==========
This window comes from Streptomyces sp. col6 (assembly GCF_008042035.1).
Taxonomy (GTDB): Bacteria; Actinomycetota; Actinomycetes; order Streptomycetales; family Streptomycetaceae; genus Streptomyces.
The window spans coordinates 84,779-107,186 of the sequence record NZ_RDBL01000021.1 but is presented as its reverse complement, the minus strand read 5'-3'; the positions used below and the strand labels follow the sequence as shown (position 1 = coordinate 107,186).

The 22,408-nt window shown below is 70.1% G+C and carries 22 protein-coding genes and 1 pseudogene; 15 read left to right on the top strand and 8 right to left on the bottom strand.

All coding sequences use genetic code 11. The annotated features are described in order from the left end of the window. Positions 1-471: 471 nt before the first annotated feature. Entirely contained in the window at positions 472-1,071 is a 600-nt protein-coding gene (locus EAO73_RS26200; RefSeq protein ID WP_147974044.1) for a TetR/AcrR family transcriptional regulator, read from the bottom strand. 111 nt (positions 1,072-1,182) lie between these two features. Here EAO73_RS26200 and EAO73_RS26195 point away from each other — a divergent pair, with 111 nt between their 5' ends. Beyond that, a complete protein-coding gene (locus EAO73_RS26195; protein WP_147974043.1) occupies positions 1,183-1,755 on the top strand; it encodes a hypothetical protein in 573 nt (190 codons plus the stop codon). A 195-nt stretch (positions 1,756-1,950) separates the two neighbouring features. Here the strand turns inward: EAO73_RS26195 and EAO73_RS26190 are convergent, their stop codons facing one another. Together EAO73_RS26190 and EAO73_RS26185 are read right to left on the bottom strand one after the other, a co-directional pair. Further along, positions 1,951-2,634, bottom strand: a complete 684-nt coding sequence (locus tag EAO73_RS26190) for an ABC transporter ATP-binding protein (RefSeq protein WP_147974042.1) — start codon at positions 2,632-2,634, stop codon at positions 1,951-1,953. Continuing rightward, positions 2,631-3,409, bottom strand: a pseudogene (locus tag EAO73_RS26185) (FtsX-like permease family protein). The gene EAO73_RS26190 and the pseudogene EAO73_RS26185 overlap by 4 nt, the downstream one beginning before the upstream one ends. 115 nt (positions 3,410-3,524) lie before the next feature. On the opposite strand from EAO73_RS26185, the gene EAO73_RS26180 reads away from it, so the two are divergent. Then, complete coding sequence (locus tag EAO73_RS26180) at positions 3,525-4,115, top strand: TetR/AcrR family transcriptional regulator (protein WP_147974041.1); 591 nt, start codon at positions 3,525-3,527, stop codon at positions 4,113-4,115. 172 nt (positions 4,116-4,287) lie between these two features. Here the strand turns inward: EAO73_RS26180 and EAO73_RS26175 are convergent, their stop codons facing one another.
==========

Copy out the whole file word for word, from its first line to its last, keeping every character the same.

This window comes from Streptomyces sp. col6 (assembly GCF_008042035.1).
Taxonomy (GTDB): Bacteria; Actinomycetota; Actinomycetes; order Streptomycetales; family Streptomycetaceae; genus Streptomyces.
The window spans coordinates 84,779-107,186 of the sequence record NZ_RDBL01000021.1 but is presented as its reverse complement, the minus strand read 5'-3'; the positions used below and the strand labels follow the sequence as shown (position 1 = coordinate 107,186).

The 22,408-nt window shown below is 70.1% G+C and carries 22 protein-coding genes and 1 pseudogene; 15 read left to right on the top strand and 8 right to left on the bottom strand.

All coding sequences use genetic code 11. The annotated features are described in order from the left end of the window. Positions 1-471: 471 nt before the first annotated feature. Entirely contained in the window at positions 472-1,071 is a 600-nt protein-coding gene (locus EAO73_RS26200; RefSeq protein ID WP_147974044.1) for a TetR/AcrR family transcriptional regulator, read from the bottom strand. 111 nt (positions 1,072-1,182) lie between these two features. Here EAO73_RS26200 and EAO73_RS26195 point away from each other — a divergent pair, with 111 nt between their 5' ends. Beyond that, a complete protein-coding gene (locus EAO73_RS26195; protein WP_147974043.1) occupies positions 1,183-1,755 on the top strand; it encodes a hypothetical protein in 573 nt (190 codons plus the stop codon). A 195-nt stretch (positions 1,756-1,950) separates the two neighbouring features. Here the strand turns inward: EAO73_RS26195 and EAO73_RS26190 are convergent, their stop codons facing one another. Together EAO73_RS26190 and EAO73_RS26185 are read right to left on the bottom strand one after the other, a co-directional pair. Further along, positions 1,951-2,634, bottom strand: a complete 684-nt coding sequence (locus tag EAO73_RS26190) for an ABC transporter ATP-binding protein (RefSeq protein WP_147974042.1) — start codon at positions 2,632-2,634, stop codon at positions 1,951-1,953. Continuing rightward, positions 2,631-3,409, bottom strand: a pseudogene (locus tag EAO73_RS26185) (FtsX-like permease family protein). The gene EAO73_RS26190 and the pseudogene EAO73_RS26185 overlap by 4 nt, the downstream one beginning before the upstream one ends. 115 nt (positions 3,410-3,524) lie before the next feature. On the opposite strand from EAO73_RS26185, the gene EAO73_RS26180 reads away from it, so the two are divergent. Then, complete coding sequence (locus tag EAO73_RS26180) at positions 3,525-4,115, top strand: TetR/AcrR family transcriptional regulator (protein WP_147974041.1); 591 nt, start codon at positions 3,525-3,527, stop codon at positions 4,113-4,115. 172 nt (positions 4,116-4,287) lie between these two features. Here the strand turns inward: EAO73_RS26180 and EAO73_RS26175 are convergent, their stop codons facing one another.